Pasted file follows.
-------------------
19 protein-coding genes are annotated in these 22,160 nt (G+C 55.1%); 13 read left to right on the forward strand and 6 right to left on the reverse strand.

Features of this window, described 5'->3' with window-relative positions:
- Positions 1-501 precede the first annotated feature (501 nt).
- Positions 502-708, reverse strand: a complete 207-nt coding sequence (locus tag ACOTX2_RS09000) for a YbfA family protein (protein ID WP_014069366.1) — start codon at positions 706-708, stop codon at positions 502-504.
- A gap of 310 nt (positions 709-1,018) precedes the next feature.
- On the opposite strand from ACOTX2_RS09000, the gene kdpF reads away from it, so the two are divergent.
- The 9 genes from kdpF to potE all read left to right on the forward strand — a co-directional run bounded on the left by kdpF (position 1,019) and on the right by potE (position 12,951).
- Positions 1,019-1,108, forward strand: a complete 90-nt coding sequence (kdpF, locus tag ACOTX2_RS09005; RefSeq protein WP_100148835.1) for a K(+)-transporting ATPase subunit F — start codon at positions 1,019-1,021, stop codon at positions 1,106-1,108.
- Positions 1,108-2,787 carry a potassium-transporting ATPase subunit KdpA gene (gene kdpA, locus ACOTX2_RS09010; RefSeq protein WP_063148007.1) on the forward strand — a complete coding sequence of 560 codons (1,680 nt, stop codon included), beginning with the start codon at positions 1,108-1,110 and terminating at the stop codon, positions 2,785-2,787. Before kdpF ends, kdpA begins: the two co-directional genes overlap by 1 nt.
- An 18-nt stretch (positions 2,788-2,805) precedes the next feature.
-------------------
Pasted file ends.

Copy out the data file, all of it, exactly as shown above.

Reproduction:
19 protein-coding genes are annotated in these 22,160 nt (G+C 55.1%); 13 read left to right on the forward strand and 6 right to left on the reverse strand.

Features of this window, described 5'->3' with window-relative positions:
- Positions 1-501 precede the first annotated feature (501 nt).
- Positions 502-708, reverse strand: a complete 207-nt coding sequence (locus tag ACOTX2_RS09000) for a YbfA family protein (protein ID WP_014069366.1) — start codon at positions 706-708, stop codon at positions 502-504.
- A gap of 310 nt (positions 709-1,018) precedes the next feature.
- On the opposite strand from ACOTX2_RS09000, the gene kdpF reads away from it, so the two are divergent.
- The 9 genes from kdpF to potE all read left to right on the forward strand — a co-directional run bounded on the left by kdpF (position 1,019) and on the right by potE (position 12,951).
- Positions 1,019-1,108, forward strand: a complete 90-nt coding sequence (kdpF, locus tag ACOTX2_RS09005; RefSeq protein WP_100148835.1) for a K(+)-transporting ATPase subunit F — start codon at positions 1,019-1,021, stop codon at positions 1,106-1,108.
- Positions 1,108-2,787 carry a potassium-transporting ATPase subunit KdpA gene (gene kdpA, locus ACOTX2_RS09010; RefSeq protein WP_063148007.1) on the forward strand — a complete coding sequence of 560 codons (1,680 nt, stop codon included), beginning with the start codon at positions 1,108-1,110 and terminating at the stop codon, positions 2,785-2,787. Before kdpF ends, kdpA begins: the two co-directional genes overlap by 1 nt.
- An 18-nt stretch (positions 2,788-2,805) precedes the next feature.